Hawthorn president Jeff Kennett has told a pre-match function that neither he nor his club are racist, and is confident current Indigenous players feel safe at the club.
The culture at Hawthorn has been in the spotlight since a report published in The Age earlier this month, in which Cyril Rioli and his wife Shannyn Ah-Sam Rioli revealed that a series of events, including an incident in Tasmania in 2018, had led to Rioli’s estrangement from the Hawks.
Hawthorn president Jeff Kennett.Credit:Getty Images
Last Wednesday, Kennett sent a letter to members addressing the report and saying the club would conduct “further inquiries to see if there might have been other incidents affecting our past First Nations players”.
On Sunday he spoke about the report at the club’s president’s lunch before the Hawks played St Kilda at the MCG and he said he was confident that Hawthorn’s current players would report any incidents of racism to senior staff.
“We are, Hawthorn are, doing what we can to listen, to learn what has happened in the past but, right now, we are very much convinced, although we may still trip up, that over the last few years that our players feel not only safe at Hawthorn, culturally safe, but they feel so safe that if something was said or done that they thought caused them harm, they would be confident to go and report it to any number of senior people at the club,” Kennett said.
“That is a real test because in days gone by, some of those issues were not reported, so you weren’t able to deal with it because people kept them to themselves.”
Kennett said he rejected any suggestion the Hawks were a racist club and made reference to the AFL mandating clubs appoint full-time Indigenous officers to support players.
“I do not accept and I completely, absolutely, utterly reject that I am in any way racist. It’s an awful slur for anyone to have to bear,” Kennett said.
“And nor is our club racist and nor do I think the AFL community is racist, nor St Kilda. But we have a job to do and we have to keep working hard to improve the circumstances of our First People.
“We are in a good place. Hawthorn is in a good place. Have we made some mistakes? Yes, we have. Have I made some mistakes? Yes, I have. But at the end of the day the strength of the whole is more important than the motivations of some journalists.”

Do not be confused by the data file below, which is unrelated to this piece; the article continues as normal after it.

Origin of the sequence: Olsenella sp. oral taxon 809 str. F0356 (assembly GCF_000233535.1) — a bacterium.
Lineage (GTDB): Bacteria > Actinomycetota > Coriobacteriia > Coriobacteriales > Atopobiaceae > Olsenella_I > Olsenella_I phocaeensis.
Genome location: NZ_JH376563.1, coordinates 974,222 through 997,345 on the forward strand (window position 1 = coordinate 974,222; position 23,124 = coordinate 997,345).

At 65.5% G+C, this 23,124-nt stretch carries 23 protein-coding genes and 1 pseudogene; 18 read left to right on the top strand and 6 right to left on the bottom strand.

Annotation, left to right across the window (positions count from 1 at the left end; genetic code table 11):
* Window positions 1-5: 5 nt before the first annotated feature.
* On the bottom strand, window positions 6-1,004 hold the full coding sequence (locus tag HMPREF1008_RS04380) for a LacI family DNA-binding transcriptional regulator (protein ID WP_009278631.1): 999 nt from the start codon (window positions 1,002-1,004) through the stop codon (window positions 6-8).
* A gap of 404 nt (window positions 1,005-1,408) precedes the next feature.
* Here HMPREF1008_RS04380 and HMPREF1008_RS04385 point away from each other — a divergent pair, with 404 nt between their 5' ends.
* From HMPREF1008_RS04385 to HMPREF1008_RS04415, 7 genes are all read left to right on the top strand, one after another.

Kennett said the world was changing for the better, and referenced the same-sex marriage referendum in 2017 as an example.
“There have been, in our game, incidents that were wrong at the time and we reflect on and hope they wouldn’t happen today,” Kennett said, referring specifically to incidents such as Nicky Winmar’s famous stand at Victoria Park and the way Adam Goodes was forced from the game.
“But, by point of reference, who would have thought that in 1993 that we as Australians would be big enough and educated enough to overwhelmingly support the referendum for equal marriage?
“In 1993, there was no way that that referendum would have been carried and yet through education some of the most redneck communities in Australia voted for them for the betterment of our society.
“Today as a result of continuing education, not only by the AFL and football clubs, we are making the same progress in recognising and honouring our Indigenous community, our First People, who are so terribly important to the fabric of this society and the world as a whole.
“That is not to say we don’t make mistakes from time to time, but the world is changing and changing for the better.”
Kennett was also critical of the reporting of Rioli’s concerns and the concerns of his partner Shannyn.
“There are people, and today is not the day and that will be another story in due course, about the story that came out last Saturday and what I consider the disregard for the people that they have reported on,” Kennett said.
“We have been trying for a long time to get Cyril and Shannyn back among our ranks and we will continue to try and get them back here. I had an email from Cyril as late as January 23 wanting to talk but, sadly, we haven’t spoken since, although we have tried.”
Kennett finished his speech with a call for unity.
“May we use this day to not only reflect on what happened 29 years ago [when Nicky Winmar took a stand after being racially abused] but what has happened since and how fortunate we are that we are part of a continuum where education will hopefully bring our First Peoples, second peoples, third peoples, fifth peoples together as one.”
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